11. What dasturat exactly means is a question on which, notwithstanding repeated enquiries, I have failed to elicit any satisfactory answer from either of the parties. As far as I can understand the word is a plural of the word 'dastur' which is a Persian word meaning 'dues.' The plaintiffs in the plaint merely stated : That the predecessors of the defendants having obtained the mauza under purchase from the predecessor of the plaintiffs the defendants have been exercising their rights and possession therein (para. 1); that the plaintiffs' predecessor was all along getting from the defendants' predecessors and also, from the defendants Rs. 28 odd as dasturat and annas H odd as cesses every year amicably or by suit (para. 2); that the plaintiffs have inherited the right from their predecessor (para, 3). This is all the information that the plaintiffs have chosen to give us of this dasturat in their plaint. They have headed the plaint as a 'plaint in a suit under Section 148, Ben. Ten. Act.' They have described their claim in this plaint as 'zemindari dasturat.' They laid their claim in the plaint for a period of four years. Their claim is for dasturat and for cesses. They also claimed damages at the rate of 25 per cent. If the character of the suit is to be judged from the plaint alone, as in the first instance it must be, the suit must be taken as haying been commenced by the plaintiffs as a suit for rent. To these should be added a few more facts. In the written statement the defendants alleged that the tenants of the mauza used to pay in addition to the rent a cess on account of dasturat and that is what the plaintiffs' predecessor used to get from the defendants and their predecessors : but (1) that the plaintiffs as heirs of their predecessor are not entitled to get it; (2) that dasturat is an illegal cess which can no longer be realized from the tenants and so the plaintiffs cannot get it, and (3.) that the plaintiffs are not entitled to get it as they have not got it recorded as a jama fit to be realized. The written statement, therefore, proceeds on the assumption that it is some sort of dues arising put of land, which if realizable at all are realizable only because of the fact that the mauza at one time belonged to the plaintiff's predecessor. Again, when the suit was decreed by the trial Court and the defendants preferred an appeal in one of their grounds of appeal they said:

The Court below was wrong in decreeing the suit for damages and for cesses. The plaintiffs are not entitled to get any decree for cesses or damages. The defendants are the maliks of the mauza and there is no relationship of landlord and tenant between the plaintiffs and defendants and, therefore, the plaintiffs are not entitled to a decree for dasturat rent or for any rent at all.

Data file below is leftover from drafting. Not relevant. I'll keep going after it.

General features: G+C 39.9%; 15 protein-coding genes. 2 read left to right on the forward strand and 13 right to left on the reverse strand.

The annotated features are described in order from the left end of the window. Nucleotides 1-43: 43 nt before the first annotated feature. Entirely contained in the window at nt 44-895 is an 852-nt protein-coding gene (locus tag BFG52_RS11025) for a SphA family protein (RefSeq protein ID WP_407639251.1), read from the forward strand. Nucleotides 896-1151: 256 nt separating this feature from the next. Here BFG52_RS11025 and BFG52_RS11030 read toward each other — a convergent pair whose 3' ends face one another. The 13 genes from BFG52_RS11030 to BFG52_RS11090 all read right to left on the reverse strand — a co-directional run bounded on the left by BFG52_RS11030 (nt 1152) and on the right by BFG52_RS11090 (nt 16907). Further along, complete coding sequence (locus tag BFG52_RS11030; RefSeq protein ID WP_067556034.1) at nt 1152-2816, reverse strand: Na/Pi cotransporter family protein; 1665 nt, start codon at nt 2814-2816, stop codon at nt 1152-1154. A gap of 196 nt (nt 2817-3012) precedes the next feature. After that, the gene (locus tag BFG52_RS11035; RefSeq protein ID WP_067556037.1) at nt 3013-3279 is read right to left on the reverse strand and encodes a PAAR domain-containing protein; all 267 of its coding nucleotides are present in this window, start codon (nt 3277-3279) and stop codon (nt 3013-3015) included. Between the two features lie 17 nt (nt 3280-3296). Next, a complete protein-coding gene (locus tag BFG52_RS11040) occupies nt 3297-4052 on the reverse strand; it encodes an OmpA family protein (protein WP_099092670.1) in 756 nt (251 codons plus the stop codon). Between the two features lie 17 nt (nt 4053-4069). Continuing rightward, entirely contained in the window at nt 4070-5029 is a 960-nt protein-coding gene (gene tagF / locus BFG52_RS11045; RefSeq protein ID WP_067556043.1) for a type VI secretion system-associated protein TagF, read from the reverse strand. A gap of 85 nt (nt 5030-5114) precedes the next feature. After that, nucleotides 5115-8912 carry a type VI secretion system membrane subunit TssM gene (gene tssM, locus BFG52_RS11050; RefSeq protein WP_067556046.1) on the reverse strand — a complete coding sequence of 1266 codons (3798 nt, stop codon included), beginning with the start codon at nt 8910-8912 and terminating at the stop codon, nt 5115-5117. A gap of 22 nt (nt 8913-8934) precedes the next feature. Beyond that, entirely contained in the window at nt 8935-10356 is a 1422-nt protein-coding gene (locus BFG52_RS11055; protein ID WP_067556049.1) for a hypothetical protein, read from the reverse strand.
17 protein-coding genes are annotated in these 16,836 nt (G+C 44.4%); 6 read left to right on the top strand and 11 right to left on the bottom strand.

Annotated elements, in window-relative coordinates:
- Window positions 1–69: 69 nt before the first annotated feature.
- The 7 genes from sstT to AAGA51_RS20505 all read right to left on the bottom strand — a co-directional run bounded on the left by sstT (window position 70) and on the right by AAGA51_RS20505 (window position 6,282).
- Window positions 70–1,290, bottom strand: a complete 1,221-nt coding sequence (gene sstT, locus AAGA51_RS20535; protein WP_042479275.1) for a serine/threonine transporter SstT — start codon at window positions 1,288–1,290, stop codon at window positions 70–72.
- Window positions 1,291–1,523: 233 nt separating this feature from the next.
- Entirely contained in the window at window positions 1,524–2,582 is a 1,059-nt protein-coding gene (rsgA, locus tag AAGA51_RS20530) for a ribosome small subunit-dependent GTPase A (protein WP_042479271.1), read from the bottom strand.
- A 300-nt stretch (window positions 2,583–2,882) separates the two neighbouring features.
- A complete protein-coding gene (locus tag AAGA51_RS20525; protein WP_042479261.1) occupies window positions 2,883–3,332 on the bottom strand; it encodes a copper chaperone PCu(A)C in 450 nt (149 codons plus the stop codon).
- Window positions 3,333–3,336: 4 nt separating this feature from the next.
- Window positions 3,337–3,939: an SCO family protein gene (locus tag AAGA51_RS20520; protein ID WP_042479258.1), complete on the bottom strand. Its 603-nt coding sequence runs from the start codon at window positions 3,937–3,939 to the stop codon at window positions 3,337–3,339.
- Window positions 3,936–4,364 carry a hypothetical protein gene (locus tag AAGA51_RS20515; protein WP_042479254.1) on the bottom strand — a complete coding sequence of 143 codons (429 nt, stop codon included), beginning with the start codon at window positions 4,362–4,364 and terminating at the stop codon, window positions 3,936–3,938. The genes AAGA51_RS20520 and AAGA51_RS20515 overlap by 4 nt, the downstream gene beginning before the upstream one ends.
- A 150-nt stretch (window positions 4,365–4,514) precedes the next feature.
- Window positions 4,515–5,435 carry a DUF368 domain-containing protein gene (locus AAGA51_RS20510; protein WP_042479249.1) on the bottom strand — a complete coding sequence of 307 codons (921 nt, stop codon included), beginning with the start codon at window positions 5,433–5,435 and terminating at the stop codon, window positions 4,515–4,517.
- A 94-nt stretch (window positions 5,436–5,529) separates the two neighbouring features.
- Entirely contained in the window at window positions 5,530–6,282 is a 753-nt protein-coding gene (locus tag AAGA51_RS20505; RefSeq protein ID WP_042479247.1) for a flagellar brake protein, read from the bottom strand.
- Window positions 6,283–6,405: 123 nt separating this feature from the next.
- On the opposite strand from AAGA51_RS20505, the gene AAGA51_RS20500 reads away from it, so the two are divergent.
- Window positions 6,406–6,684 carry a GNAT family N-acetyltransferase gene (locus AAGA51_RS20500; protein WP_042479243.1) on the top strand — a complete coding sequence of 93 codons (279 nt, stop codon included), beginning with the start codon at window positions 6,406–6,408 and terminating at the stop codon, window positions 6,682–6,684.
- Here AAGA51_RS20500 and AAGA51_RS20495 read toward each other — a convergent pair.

12. The Court below should have dismissed the plaintiffs' suit holding that the defendants are not liable therefor. Next we have it that the parties fought the case in all the Courts up till now on the footing that dasturat is some sort of rent. The Munsif has referred to the suit as 'a suit for recovery of dasturat rent,' and on that basis he gave the plaintiffs a decree for four years. He noted in his judgment that the amount was claimed 'on account of use and occupation of land by the defendants' and that therefore it should be treated as 'rent'. When the matter came up before this Court the learned Judges (Greaves and Graham, JJ ), were given to understand that 'the suit was commenced by the plaintiffs against their tenants for the recovery of rent.' All these leave not; the faintest shadow of a doubt that whatever may be the exact character of the defendant's liability to pay dasturat and cesses to the plaintiff, it is founded on some sort of conception that notwithstanding the sale of the mauza by the plaintiffs' predecessors to the defendants' predecessors some sort of interest in the mauza was retained by the former which entitled them to realize the amount every year from the latter; and that the transaction created in the latter some sort of obligation to pay rent to the former; or in other words that the transfer that was made bad not the effect of substituting the defendants' predecessors entirely in the place of the plaintiffs' predecessors but gave them all the rights of absolute owners of the mauza subject to the reservation of their liability to pay the said amount. To judge of the effect of this transfer by the definition of sale' as given in the Transfer of Property Act, is in my opinion an anachronism and a fallacy; and to apply to the transaction the juridical conception of an out-and-out sale is not permissible, I am fully conscious of the principle that no amount of estoppel to which the respondent may be subject, even if any question of estoppel really arose in the case, would give this Court jurisdiction to entertain an appeal which it has not under the law; but I am not prepared to assume against the appellants that it was merely a contract wholly independent of the transfer, upon which their liability must rest, a contention that has never been urged by the plaintiffs at any stage of the proceedings. The course of the proceedings in the suit to which I have already referred unmistakably suggests that the plaintiffs were insisting on their right to realize dasturut and cesses by virtue of their superior title and the defendants were resisting the claim and repudiating the assertion that they had but a subordinate title. The suit, therefore, in my opinion, is in essence a suit for rent and so excepted from the cognizance of a Court of Small Causes by Article 8, Schedule 2, Provincial Small Cause Courts Act.